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Wye Valley Coursework

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Wye Valley Coursework Introduction: The wood I visited was called Russell's Inclosure. It is located at 6110 on the OS map Wye Valley and Forest of Dean. It is 80 - 120 metres above sea level and 4 kilometres east of Coleford and 3/4 kilometres north east of Cinderford. Map showing the location of Russell's Inclosure Hypothesis: "The way a woodland is managed affects its ecosystem" Section One: What evidence of management is there in coniferous and deciduous woodland? Management is. There are four types of management. These are Habitat management, Estate management, Recreational management and Community and educational management. Each type of management is undertaken for different reasons and is made for sustaining different things. The following chart shows you the work of the different managements in the woodland and shows the work that it does. Habitat Management Reasons 1. Sites for tree planting carefully chosen. Different trees require different habitats; therefore tree sites need to be carefully chosen to ensure that the tree receives the correct amount of sunshine, rainfall, and nutrients in order for them to grow healthy. 2. New planting areas fenced Some animals eat plants in order for survival; this could mean eating new plants, as they are easily edible due to their size. By fencing of new planting sites there will be fewer animals that can eat the new plants. Also, fences will prevent visitors walking over the plants and damaging them. 3. Weeding around young trees Weeds are usually plants that are growing were they are not wanted. This means that they take essential nutrients and water, which causes a deficiency in water and nutrients especially for young trees as they need it the most because they are growing. Getting rid of weed means that the young trees will have all the nutrients and water available for them to grow healthy. 4. Coniferous trees thinned and brashed This would leave more sunlight available for other trees because thinning and brashing trees means to remove the branches of trees, and less branches means more sunlight available for other trees as well as the ground cover growth. ...read more.


The transect through the old coniferous wood There was Moss in every quadrat of the twelve metre transect. This ranged from 95% at 4 metres to 30 % at 12 metres. I was surprised by the results. For Moss to grow temperature and light need to be low and moisture should be high. However, in my results the temperature was high at 13.1oC and so was the light as it was 80% but the moisture was low at 5/10. Reasons for this could be that our readings were taken in late spring and the weather was getting warmer and drier. The Moss would've begun to slow down in growth and production as the weather was becoming inappropriate for the Moss to grow. Twigs were also present in every quadrat of the transect. This ranged from 60% at 0 metres and 8 metres to 25% at 4 metres. I would've expected this because in a wood, twigs are usually on the ground below or near to the tree. This could be because the thinning of trees could lead to twigs being left on the floor and because the temperature is low and so is moisture, it would take a long time for the Twigs to actually be decomposed by bacteria. Also, animals could also be the reason why Twigs are on the ground cover because some animals end up breaking the Twigs in order to make shelters. Leaf litter was also present in each quadrat. It ranged from 50% at 8 metres to 30% at 0 and 12 metres. Leaf litter was present because coniferous trees shed their leaves all year round and due to the temperature being low, it took longer for the leaf litter to get decomposed, as bacteria works affectively at 25oC. Needles are the leaves that grow on the coniferous trees. They were present in all of the quadrats except for the 8m one. ...read more.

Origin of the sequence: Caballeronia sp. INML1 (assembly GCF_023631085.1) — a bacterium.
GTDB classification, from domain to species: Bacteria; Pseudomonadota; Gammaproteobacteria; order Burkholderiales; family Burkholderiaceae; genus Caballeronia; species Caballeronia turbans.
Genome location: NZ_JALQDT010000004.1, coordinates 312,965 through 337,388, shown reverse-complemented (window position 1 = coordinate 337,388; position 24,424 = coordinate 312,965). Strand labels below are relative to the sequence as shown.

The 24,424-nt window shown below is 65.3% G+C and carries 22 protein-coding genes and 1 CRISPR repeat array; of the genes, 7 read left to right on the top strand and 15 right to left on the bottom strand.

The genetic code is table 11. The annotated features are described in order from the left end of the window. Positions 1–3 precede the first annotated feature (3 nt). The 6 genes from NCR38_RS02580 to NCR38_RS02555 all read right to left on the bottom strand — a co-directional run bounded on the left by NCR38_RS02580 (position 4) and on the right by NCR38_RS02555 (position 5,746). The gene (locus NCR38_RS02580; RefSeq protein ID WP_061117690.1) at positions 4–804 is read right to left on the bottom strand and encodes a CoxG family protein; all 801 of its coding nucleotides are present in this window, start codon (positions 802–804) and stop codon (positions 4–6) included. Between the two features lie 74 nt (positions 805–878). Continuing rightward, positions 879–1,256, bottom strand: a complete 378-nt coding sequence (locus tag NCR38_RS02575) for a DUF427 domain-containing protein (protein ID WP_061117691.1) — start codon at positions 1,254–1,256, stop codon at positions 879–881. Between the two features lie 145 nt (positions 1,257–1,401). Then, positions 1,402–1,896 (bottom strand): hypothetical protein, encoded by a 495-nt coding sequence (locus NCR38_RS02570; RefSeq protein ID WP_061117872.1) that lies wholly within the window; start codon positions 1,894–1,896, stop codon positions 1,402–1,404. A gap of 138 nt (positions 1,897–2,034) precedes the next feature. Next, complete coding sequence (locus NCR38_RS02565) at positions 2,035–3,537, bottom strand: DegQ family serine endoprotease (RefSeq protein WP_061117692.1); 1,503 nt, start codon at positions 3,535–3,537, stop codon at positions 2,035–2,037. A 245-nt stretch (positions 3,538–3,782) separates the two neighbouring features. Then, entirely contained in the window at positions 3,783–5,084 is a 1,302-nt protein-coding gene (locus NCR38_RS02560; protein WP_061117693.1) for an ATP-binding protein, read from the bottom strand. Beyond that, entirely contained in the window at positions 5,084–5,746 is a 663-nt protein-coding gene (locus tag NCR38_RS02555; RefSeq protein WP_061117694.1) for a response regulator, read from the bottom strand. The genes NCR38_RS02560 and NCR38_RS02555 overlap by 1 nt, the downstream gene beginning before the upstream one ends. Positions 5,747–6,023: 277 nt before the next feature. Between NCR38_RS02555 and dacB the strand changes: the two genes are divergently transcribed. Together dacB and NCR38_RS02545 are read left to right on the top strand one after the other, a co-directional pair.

This prediction turned out to be true. The deciduous trees on average had 6 as the soil pH but the coniferous wood had an average of 4.5 pH for the soil. This is because the coniferous leaves are naturally acidic, which then means that the soil will be acidic due to the acidic content of the coniferous leaves. Also, the slim shape of the trees lets in a lot of rain, which is acidic, and this means that the coniferous woodland will have an even lower pH than the one in the deciduous wood because acid rain is easily reached to the ground because of the tree shape. Section three: To what extent do you think that differences in the ecosystems in the two woodlands are the result of management strategies? As trees grow older they become bigger, which means that they will block more light and as a whole, there will be less light available for the vegetation to grow healthy. Also, as trees grow older they need more nutrients and water and this results in more vegetation due to the high intake of nutrients and water. As the trees grow older, they have more leaves, which mean that they will have more leaf litter. This then decomposes by the aid of bacteria and becomes nutrients for the trees. This then results in more nutrients for the vegetation. Coniferous woods have a lower soil pH because coniferous leaves make soil acidic. This acidity then results in less ground cover because the acid will be taken in by surrounding vegetation and it will eventually die as plants are not suitable in acidic conditions. In my results, the coniferous woods have a lower pH of 5 in the old coniferous and 4 in the new coniferous, whereas in the old deciduous wood, the pH is high at 5 and in the new deciduous wood the pH is also high at 7, which is neutral. The reason for this is justified in the above statement. ?? ?? ?? ?? ...read more.

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